State Department Report Reaffirms U.S. Commitment To Human Rights At Home And Abroad

February 26, 2009 12:00 am

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NEW YORK – The State Department’s Human Rights Report for 2008 is an encouraging sign that the Obama administration intends to renew the United States’ commitment to protecting and advancing human rights at home and abroad, according to the American Civil Liberties Union. The report, submitted to Congress yesterday, helps fulfill the formal responsibility of the State Department to uphold international human rights standards.

In her preface to the report, Secretary of State Hillary Rodham Clinton stated that the “promotion of human rights is an essential piece of [U.S.] foreign policy. Not only will we seek to live up to our ideals on American soil, we will pursue greater respect for human rights as we engage other nations and people around the world.”

The following can be attributed to Jamil Dakwar, Director of the ACLU Human Rights Program:

“We are encouraged by Secretary Clinton’s commitment to promoting human rights both at home and abroad. The acknowledgement of past abuses and the promise to promote human rights not only in our foreign policy, but also on American soil, are important steps toward making a clean break with harmful Bush administration policies and restoring America to a nation that leads on human rights by example.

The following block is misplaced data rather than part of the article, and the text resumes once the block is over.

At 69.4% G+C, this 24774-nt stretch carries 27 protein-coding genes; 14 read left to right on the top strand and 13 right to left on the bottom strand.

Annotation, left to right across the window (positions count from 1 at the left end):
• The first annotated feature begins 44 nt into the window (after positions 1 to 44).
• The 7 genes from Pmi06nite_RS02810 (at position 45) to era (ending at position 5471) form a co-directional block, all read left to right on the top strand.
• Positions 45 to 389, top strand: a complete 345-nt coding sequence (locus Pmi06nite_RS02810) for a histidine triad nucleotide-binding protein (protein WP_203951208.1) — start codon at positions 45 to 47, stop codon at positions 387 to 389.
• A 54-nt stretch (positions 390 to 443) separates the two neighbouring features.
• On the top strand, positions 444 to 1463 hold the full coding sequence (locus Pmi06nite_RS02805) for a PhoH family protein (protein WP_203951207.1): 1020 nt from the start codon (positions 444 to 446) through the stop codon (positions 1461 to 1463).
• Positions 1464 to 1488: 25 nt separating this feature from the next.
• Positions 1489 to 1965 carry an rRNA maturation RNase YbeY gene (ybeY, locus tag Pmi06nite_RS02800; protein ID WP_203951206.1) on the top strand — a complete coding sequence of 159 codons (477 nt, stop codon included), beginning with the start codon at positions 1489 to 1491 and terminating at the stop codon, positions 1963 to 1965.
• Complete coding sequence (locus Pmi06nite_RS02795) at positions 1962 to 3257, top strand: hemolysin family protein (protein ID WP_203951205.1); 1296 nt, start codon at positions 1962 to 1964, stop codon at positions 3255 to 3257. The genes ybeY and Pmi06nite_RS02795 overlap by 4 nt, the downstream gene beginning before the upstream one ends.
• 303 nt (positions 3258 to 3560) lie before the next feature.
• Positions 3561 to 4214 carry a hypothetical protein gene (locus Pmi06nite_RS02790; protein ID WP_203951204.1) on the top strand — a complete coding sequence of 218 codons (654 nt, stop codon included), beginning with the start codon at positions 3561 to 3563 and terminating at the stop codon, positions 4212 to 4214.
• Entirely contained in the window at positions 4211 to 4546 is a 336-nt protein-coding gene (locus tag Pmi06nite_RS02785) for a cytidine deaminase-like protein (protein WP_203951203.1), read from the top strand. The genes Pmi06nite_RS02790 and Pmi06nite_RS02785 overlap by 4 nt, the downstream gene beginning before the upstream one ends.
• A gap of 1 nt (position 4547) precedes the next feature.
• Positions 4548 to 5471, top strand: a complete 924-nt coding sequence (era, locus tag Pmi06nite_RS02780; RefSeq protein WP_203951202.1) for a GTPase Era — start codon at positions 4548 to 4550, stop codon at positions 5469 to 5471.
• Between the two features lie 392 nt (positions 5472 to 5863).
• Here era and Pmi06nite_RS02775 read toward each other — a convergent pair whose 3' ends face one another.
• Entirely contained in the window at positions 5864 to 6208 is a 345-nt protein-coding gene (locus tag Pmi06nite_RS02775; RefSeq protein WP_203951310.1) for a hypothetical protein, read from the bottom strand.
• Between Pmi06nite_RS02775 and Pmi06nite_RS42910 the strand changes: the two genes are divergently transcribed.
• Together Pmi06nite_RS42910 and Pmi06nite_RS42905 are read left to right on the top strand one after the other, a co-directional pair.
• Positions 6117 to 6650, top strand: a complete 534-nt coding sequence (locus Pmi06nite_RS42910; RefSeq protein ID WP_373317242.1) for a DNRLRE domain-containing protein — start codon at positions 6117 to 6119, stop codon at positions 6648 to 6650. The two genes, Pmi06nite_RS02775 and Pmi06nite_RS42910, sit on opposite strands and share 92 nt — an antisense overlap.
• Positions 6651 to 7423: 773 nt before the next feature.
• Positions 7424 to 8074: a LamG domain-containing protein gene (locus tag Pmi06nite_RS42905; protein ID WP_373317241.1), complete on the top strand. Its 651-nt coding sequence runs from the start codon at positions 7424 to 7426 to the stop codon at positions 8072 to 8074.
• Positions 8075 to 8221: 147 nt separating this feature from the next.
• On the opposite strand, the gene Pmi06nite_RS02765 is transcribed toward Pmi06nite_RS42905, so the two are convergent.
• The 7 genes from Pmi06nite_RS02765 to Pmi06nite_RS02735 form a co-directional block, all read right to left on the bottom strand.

We are hopeful that the new administration will use this report as a guide to taking action. Opening a new chapter in promoting and protecting human rights at home and abroad will require all branches of government to work together to bring current policies and laws into compliance with treaty obligations.”

In its transition document delivered to the new administration, the ACLU called on the government to reconstitute the Interagency Working Group (IWG) on Human Rights to coordinate the promotion of and respect for human rights and the implementation of human rights obligations in U.S. domestic policy among federal agencies and departments. President Bill Clinton issued an executive order creating an IWG in 1998, but the group was effectively disbanded during the Bush administration.

The 2008 Human Rights Report and preface are available online at:

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